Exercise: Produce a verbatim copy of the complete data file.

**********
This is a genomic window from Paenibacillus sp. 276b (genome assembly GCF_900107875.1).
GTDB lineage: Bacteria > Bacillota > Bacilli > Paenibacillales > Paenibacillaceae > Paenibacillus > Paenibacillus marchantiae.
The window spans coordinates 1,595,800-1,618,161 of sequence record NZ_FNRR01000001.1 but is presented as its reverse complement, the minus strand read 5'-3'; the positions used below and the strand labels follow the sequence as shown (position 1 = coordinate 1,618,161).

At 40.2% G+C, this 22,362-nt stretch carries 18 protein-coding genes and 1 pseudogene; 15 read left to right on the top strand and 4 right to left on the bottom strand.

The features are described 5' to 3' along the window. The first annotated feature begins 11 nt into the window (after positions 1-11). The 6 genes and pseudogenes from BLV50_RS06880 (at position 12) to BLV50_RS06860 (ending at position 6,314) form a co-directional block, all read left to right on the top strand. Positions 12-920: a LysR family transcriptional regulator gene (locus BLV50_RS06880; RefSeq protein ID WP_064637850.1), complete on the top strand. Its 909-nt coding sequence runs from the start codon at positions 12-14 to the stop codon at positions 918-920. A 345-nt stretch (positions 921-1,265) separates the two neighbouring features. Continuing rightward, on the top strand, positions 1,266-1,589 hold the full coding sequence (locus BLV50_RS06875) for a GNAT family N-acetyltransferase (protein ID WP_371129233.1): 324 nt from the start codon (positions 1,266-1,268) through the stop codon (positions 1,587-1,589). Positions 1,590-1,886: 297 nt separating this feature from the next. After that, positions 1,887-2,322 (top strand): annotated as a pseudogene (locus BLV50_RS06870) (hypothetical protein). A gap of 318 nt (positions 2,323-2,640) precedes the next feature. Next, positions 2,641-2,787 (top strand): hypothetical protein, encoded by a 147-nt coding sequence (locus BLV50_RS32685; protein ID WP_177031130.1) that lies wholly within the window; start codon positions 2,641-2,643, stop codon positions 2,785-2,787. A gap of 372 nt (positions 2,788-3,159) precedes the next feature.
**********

This is a genomic window from Paenibacillus sp. 276b (genome assembly GCF_900107875.1).
GTDB lineage: Bacteria > Bacillota > Bacilli > Paenibacillales > Paenibacillaceae > Paenibacillus > Paenibacillus marchantiae.
The window spans coordinates 1,595,800-1,618,161 of sequence record NZ_FNRR01000001.1 but is presented as its reverse complement, the minus strand read 5'-3'; the positions used below and the strand labels follow the sequence as shown (position 1 = coordinate 1,618,161).

At 40.2% G+C, this 22,362-nt stretch carries 18 protein-coding genes and 1 pseudogene; 15 read left to right on the top strand and 4 right to left on the bottom strand.

The features are described 5' to 3' along the window. The first annotated feature begins 11 nt into the window (after positions 1-11). The 6 genes and pseudogenes from BLV50_RS06880 (at position 12) to BLV50_RS06860 (ending at position 6,314) form a co-directional block, all read left to right on the top strand. Positions 12-920: a LysR family transcriptional regulator gene (locus BLV50_RS06880; RefSeq protein ID WP_064637850.1), complete on the top strand. Its 909-nt coding sequence runs from the start codon at positions 12-14 to the stop codon at positions 918-920. A 345-nt stretch (positions 921-1,265) separates the two neighbouring features. Continuing rightward, on the top strand, positions 1,266-1,589 hold the full coding sequence (locus BLV50_RS06875) for a GNAT family N-acetyltransferase (protein ID WP_371129233.1): 324 nt from the start codon (positions 1,266-1,268) through the stop codon (positions 1,587-1,589). Positions 1,590-1,886: 297 nt separating this feature from the next. After that, positions 1,887-2,322 (top strand): annotated as a pseudogene (locus BLV50_RS06870) (hypothetical protein). A gap of 318 nt (positions 2,323-2,640) precedes the next feature. Next, positions 2,641-2,787 (top strand): hypothetical protein, encoded by a 147-nt coding sequence (locus BLV50_RS32685; protein ID WP_177031130.1) that lies wholly within the window; start codon positions 2,641-2,643, stop codon positions 2,785-2,787. A gap of 372 nt (positions 2,788-3,159) precedes the next feature.